They also highlighted some of the progress that has been made in Belize, both political steps and legal steps, including the historic 2015 Caribbean Court of Justice Judgment and Consent Orders that affirmed that the Maya people have customary rights to their land.
“That was a huge step for us. Unfortunately, the implementation is really the hardest part of the struggle,” Coc said. “We have been able to win legal affirmations, but the implementation of those affirmations is yet to be won. We continue to map our territory even though the government is dragging its feet on that.”
Just before the pandemic, Leventhal said, there was a request to him and several other archaeologists, anthropologists, and sociologists to travel to Belize and report to the Maya leaders on what the work that they had done during the past several years. He asked Penados to share his thoughts on why the gathering was important and why leaders in the area of Toledo sought the meeting, which was a marked change in the relationship between researchers and people on the ground.
Penados said it is first important to understand that the Q’eqchi’ word for “meeting” actually translates into “a listening.”
“I love the word because it just changes the way to think about a meeting. Namely, when you go to a meeting, you want to say something. This is saying that you’re going to listen to people,” he said. “That’s the kind of thing that is happening among Indigenous peoples, not only in Belize but around the world: reaching into their own heritage and grasping at that wealth of knowledge to think about the world differently.”
Leventhal mentioned that it was currently Climate Week at Penn, and asked the panel to discuss the shift in focus to listening to Indigenous people on how to approach the problem of global warming.
Mis said he sees three main issues to grapple with. The first is the effective participation of Indigenous peoples in the decision-making processes. The second is the issue of resource and benefit access and distribution. The third issue is recognition and respect for Indigenous people’s rights.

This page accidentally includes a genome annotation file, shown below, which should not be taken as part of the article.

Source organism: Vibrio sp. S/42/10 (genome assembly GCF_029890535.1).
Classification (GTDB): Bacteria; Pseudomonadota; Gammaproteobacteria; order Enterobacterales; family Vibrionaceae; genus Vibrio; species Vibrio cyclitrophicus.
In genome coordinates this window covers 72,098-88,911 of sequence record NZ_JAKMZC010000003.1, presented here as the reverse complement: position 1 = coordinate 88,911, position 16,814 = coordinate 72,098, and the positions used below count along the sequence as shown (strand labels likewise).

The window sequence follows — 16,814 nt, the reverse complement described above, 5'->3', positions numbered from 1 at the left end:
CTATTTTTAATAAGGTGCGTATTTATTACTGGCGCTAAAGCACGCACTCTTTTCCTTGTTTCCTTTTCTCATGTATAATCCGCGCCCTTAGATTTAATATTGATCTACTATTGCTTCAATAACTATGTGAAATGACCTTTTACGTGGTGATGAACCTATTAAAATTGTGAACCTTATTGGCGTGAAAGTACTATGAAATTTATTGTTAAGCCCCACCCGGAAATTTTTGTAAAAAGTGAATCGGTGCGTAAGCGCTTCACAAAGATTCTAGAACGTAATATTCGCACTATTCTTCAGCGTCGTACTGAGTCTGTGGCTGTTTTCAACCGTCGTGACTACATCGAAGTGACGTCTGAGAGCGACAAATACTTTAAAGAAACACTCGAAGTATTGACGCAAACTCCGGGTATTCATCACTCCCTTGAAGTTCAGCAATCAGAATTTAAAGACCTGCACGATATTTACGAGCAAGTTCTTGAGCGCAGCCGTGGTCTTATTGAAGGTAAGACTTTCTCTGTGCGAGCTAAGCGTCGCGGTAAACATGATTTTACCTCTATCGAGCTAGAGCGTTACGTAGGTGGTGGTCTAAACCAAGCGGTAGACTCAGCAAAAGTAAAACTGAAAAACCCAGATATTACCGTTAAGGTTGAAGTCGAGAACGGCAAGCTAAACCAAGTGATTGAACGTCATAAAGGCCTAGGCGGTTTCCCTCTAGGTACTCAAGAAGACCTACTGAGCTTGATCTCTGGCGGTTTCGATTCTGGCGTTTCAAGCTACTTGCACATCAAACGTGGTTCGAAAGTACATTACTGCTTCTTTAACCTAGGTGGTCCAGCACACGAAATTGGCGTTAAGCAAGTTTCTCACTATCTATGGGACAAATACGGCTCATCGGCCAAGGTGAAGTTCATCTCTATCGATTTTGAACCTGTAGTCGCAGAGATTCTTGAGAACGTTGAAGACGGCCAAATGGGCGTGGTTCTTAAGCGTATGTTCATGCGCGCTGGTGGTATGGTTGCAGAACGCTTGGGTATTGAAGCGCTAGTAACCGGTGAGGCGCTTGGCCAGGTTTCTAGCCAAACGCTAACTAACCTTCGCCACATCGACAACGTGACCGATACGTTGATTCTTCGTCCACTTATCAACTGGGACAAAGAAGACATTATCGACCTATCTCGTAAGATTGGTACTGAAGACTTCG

“We're talking not only about just celebrating a day, but we’re talking about shifting power dynamics,” he said. “We’re talking about the issue of whose knowledge is most valuable or more valuable. In fact, one of the issues that will be negotiated has to do with simple language, scientific knowledge versus knowledge in general. Just that in itself will see endless hours of negotiation. It should be just knowledge because then it leaves it open for Indigenous people’s knowledge to be a part of it. When you begin to say ‘scientific knowledge’ in the text of agreements, that restricts them.”
The discussion then turned to questions from the audience, which ranged from how the panelists have connected their movement with other indigenous communities in places like Guatemala, to generational differences in approaching the challenges indigenous communities are facing.
In closing the discussion, LaShawn R. Jefferson, Perry World House’s senior executive director, said she was left feeling optimistic. Belize offers a road map of what’s possible in the realm of social justice for Indigenous communities and can be seen as a model, not just for Central America but for the world, she said.
“We have to allow ourselves to reimagine the world in which we live, and this really requires us to think differently,” Jefferson said. “Oftentimes we think of land as a resource, and thus begins the first problem. We ask, ‘What does the land owe us and how can we use it?’ rather than ‘How are we a part of it and what do we owe it?’ It’s stewardship in the broadest and most expansive sense of the word.”